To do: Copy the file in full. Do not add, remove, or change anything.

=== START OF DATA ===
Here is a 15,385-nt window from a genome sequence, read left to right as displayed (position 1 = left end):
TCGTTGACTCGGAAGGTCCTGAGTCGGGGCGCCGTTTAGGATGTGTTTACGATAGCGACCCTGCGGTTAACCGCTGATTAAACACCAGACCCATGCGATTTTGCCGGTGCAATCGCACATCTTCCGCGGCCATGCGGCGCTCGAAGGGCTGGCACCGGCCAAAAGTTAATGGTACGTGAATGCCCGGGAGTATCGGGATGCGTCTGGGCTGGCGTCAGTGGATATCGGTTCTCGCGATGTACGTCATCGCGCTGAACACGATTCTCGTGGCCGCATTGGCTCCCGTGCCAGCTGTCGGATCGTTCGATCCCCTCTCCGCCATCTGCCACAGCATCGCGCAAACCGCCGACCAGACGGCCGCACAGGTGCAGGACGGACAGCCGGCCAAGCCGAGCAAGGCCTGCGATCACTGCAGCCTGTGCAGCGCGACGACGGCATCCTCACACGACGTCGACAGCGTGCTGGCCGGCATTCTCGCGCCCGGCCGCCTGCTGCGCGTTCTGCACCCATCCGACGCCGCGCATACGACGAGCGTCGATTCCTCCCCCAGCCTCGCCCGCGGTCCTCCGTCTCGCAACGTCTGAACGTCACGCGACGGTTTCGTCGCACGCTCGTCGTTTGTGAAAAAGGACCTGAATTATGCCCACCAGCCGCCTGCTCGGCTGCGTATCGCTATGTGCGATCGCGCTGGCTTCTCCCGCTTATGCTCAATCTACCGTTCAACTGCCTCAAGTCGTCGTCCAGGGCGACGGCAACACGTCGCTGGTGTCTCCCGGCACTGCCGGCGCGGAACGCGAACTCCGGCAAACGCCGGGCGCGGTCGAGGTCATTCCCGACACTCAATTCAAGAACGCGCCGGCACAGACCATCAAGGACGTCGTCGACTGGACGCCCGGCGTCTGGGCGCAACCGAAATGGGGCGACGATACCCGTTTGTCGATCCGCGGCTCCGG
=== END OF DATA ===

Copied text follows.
Here is a 15,385-nt window from a genome sequence, read left to right as displayed (position 1 = left end):
TCGTTGACTCGGAAGGTCCTGAGTCGGGGCGCCGTTTAGGATGTGTTTACGATAGCGACCCTGCGGTTAACCGCTGATTAAACACCAGACCCATGCGATTTTGCCGGTGCAATCGCACATCTTCCGCGGCCATGCGGCGCTCGAAGGGCTGGCACCGGCCAAAAGTTAATGGTACGTGAATGCCCGGGAGTATCGGGATGCGTCTGGGCTGGCGTCAGTGGATATCGGTTCTCGCGATGTACGTCATCGCGCTGAACACGATTCTCGTGGCCGCATTGGCTCCCGTGCCAGCTGTCGGATCGTTCGATCCCCTCTCCGCCATCTGCCACAGCATCGCGCAAACCGCCGACCAGACGGCCGCACAGGTGCAGGACGGACAGCCGGCCAAGCCGAGCAAGGCCTGCGATCACTGCAGCCTGTGCAGCGCGACGACGGCATCCTCACACGACGTCGACAGCGTGCTGGCCGGCATTCTCGCGCCCGGCCGCCTGCTGCGCGTTCTGCACCCATCCGACGCCGCGCATACGACGAGCGTCGATTCCTCCCCCAGCCTCGCCCGCGGTCCTCCGTCTCGCAACGTCTGAACGTCACGCGACGGTTTCGTCGCACGCTCGTCGTTTGTGAAAAAGGACCTGAATTATGCCCACCAGCCGCCTGCTCGGCTGCGTATCGCTATGTGCGATCGCGCTGGCTTCTCCCGCTTATGCTCAATCTACCGTTCAACTGCCTCAAGTCGTCGTCCAGGGCGACGGCAACACGTCGCTGGTGTCTCCCGGCACTGCCGGCGCGGAACGCGAACTCCGGCAAACGCCGGGCGCGGTCGAGGTCATTCCCGACACTCAATTCAAGAACGCGCCGGCACAGACCATCAAGGACGTCGTCGACTGGACGCCCGGCGTCTGGGCGCAACCGAAATGGGGCGACGATACCCGTTTGTCGATCCGCGGCTCCGG